A few of us may have some discomfort about this mechanistic and production oriented metaphor of education. But to India’s poor, this is right now probably the only education that is relevant.


India’s economic boom is lopsided

June 26, 2009

It is fashionable among India’s new business elites to talk about the boom in the economy, but a lot of it has been awfully lopsided.

About 600 million people, or 60 percent of India’s population, live off the land, according to CNN. Majority of farmers depend on rainwater for crops — irrigation, electricity are a luxury.

Yet presumably in a bid to attract investors, Indian business and investment analysts have trumpeted India’s economic boom. Their comments often reflect a divide in urban/rural perceptions, a lack of knowledge about what goes on outside the cities.

Rather than provide a counter-balance to such skewed perceptions, the Indian media has by-and-large gone along with the urban point of view.

The same business classes are also planning to get the private sector into education, healthcare, and insurance, little realizing that private services are not a substitute for government. If government services are bad, fix it…….let’s not talk about privatization as a panacea.

The few instances of privatization in these sectors in India have shown that the costs of the new privatized services are way beyond India’s poor who are not only in its villages but also in towns.

The boom in India, which has been largely confined to its cities, and particularly in its outsourcing, retail, and telecom industries has created a new class that demands the best in schooling for its kids, the best in food, the best in healthcare, quite regardless of the price.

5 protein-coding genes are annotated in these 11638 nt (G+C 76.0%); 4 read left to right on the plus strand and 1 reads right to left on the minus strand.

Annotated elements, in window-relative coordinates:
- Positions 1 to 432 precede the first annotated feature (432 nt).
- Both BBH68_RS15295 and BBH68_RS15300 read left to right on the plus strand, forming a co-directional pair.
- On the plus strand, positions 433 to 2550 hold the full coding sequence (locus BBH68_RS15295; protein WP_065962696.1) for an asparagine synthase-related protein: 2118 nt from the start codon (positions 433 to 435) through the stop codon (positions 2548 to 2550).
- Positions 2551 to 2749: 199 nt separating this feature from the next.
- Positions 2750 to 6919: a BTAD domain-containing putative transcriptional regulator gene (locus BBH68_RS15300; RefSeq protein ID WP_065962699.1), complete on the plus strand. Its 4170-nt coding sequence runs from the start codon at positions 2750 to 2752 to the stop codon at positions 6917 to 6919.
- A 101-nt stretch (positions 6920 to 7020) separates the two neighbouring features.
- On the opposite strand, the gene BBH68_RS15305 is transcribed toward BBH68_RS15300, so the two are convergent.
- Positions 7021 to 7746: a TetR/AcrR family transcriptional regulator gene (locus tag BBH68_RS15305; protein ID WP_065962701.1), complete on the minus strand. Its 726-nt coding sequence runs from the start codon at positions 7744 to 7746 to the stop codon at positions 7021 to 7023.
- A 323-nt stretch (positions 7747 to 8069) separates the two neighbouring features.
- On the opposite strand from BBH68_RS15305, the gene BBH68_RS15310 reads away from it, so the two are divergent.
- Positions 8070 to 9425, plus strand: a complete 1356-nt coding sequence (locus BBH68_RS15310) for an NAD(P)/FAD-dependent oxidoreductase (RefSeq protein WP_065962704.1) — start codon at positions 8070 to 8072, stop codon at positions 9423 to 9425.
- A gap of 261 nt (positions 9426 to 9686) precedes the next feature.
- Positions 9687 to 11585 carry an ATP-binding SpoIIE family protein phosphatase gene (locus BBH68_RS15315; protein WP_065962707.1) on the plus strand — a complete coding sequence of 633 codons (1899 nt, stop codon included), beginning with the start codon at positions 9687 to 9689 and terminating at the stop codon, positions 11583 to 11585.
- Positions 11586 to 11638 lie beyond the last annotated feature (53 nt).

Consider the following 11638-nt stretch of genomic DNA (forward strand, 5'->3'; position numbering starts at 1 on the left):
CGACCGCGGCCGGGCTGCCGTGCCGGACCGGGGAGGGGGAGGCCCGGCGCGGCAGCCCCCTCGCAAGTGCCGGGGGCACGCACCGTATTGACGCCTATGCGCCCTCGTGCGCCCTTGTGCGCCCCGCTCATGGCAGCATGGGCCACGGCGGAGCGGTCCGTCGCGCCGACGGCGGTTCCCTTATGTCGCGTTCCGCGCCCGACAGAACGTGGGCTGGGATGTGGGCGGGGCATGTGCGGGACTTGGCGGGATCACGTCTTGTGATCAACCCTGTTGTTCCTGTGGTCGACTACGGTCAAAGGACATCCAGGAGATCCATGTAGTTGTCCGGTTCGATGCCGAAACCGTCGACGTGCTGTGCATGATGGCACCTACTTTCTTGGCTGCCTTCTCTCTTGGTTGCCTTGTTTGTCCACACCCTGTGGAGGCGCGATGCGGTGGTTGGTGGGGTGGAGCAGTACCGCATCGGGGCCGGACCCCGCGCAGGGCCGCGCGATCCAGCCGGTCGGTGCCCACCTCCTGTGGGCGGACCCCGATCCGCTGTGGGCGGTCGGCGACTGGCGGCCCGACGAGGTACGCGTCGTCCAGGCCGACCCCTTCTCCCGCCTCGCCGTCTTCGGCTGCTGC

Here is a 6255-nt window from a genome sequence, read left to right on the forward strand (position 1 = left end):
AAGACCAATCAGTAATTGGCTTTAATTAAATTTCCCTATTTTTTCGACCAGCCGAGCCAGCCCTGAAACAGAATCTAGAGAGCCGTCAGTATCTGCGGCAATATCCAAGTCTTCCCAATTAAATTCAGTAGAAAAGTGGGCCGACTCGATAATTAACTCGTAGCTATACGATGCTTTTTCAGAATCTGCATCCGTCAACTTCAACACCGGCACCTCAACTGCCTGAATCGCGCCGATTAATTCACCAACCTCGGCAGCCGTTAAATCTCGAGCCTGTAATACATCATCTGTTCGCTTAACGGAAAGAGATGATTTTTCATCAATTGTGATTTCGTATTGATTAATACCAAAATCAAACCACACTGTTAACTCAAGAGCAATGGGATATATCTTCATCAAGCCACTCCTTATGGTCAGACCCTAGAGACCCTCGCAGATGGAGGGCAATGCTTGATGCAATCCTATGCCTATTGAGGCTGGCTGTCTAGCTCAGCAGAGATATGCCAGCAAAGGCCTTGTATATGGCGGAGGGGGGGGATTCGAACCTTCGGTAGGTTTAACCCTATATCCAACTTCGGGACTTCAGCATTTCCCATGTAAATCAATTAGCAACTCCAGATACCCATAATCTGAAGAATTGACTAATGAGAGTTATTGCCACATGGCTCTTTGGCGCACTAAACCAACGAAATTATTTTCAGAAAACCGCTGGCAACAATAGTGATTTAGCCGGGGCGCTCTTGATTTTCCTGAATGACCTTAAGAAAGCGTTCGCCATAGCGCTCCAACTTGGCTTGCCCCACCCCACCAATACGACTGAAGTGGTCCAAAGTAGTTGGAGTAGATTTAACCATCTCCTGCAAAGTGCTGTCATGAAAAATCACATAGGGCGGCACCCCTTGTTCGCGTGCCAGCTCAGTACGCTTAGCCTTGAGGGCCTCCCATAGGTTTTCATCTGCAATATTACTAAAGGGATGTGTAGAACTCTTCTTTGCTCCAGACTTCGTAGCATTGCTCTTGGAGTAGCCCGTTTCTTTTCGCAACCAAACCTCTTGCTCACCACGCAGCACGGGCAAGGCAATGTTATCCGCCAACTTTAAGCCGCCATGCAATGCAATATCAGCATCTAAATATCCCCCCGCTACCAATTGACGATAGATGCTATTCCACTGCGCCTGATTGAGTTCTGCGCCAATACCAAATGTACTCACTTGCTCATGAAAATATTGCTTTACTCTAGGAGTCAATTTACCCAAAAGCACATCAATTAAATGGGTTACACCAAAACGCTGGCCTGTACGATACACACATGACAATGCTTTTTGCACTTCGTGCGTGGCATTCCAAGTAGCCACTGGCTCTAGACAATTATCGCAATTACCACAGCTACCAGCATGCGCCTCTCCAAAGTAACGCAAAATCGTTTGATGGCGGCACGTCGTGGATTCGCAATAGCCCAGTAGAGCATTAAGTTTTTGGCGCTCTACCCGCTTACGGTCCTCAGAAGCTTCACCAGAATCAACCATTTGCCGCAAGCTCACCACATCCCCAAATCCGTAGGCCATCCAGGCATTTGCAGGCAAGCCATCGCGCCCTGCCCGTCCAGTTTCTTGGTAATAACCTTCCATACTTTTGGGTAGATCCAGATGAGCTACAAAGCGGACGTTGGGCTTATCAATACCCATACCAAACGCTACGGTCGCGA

But these schools, hospitals, and other services are beyond the reach of the poor both in the cities and the towns, further accentuating the huge economic divide in the cities. School fees in some of the better private schools would add up to over US$3000 a year. That is a cost that is way beyond a woman working as a maid in the city who would earn less than US$500 a year, at the peak of her career.

The moves to have private services in education and healthcare and other areas are therefore designed to serve the new elites, and cannot compensate for government action.

While there is no objection to the elites pampering themselves like their counterparts in the U.S., there is a case for the government to set up more of its services. In these sectors there is case for more government.

The poor also have their aspirations for a better quality of life, and if that is not satisfied by government, it will find other avenues, in some cases in increased loss of faith in the system and criminality.

If the political class, corrupt and suspect, have already contributed to an erosion of faith in the system, self-serving prescriptions from parvenu Indian elites can only increase the alienation.